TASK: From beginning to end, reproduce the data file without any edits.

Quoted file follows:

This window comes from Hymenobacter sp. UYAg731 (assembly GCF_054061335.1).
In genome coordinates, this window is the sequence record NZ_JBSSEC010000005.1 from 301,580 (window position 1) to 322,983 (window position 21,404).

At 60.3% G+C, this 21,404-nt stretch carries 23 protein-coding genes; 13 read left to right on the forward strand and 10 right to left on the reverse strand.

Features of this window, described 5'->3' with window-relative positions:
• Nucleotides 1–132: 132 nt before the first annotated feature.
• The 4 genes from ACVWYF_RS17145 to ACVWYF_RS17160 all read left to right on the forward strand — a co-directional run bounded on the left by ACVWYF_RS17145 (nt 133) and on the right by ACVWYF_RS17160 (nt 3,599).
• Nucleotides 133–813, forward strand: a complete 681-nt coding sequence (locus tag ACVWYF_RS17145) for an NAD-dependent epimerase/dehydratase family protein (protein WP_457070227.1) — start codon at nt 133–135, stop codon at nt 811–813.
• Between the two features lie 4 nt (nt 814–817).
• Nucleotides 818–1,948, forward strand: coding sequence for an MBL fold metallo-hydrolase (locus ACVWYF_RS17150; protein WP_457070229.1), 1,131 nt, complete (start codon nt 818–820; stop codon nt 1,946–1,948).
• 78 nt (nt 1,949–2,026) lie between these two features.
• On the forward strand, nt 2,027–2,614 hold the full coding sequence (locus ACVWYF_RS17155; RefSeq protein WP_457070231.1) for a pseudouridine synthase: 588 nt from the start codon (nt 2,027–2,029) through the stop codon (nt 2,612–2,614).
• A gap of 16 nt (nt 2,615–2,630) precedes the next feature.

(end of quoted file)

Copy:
This window comes from Hymenobacter sp. UYAg731 (assembly GCF_054061335.1).
In genome coordinates, this window is the sequence record NZ_JBSSEC010000005.1 from 301,580 (window position 1) to 322,983 (window position 21,404).

At 60.3% G+C, this 21,404-nt stretch carries 23 protein-coding genes; 13 read left to right on the forward strand and 10 right to left on the reverse strand.

Features of this window, described 5'->3' with window-relative positions:
• Nucleotides 1–132: 132 nt before the first annotated feature.
• The 4 genes from ACVWYF_RS17145 to ACVWYF_RS17160 all read left to right on the forward strand — a co-directional run bounded on the left by ACVWYF_RS17145 (nt 133) and on the right by ACVWYF_RS17160 (nt 3,599).
• Nucleotides 133–813, forward strand: a complete 681-nt coding sequence (locus tag ACVWYF_RS17145) for an NAD-dependent epimerase/dehydratase family protein (protein WP_457070227.1) — start codon at nt 133–135, stop codon at nt 811–813.
• Between the two features lie 4 nt (nt 814–817).
• Nucleotides 818–1,948, forward strand: coding sequence for an MBL fold metallo-hydrolase (locus ACVWYF_RS17150; protein WP_457070229.1), 1,131 nt, complete (start codon nt 818–820; stop codon nt 1,946–1,948).
• 78 nt (nt 1,949–2,026) lie between these two features.
• On the forward strand, nt 2,027–2,614 hold the full coding sequence (locus ACVWYF_RS17155; RefSeq protein WP_457070231.1) for a pseudouridine synthase: 588 nt from the start codon (nt 2,027–2,029) through the stop codon (nt 2,612–2,614).
• A gap of 16 nt (nt 2,615–2,630) precedes the next feature.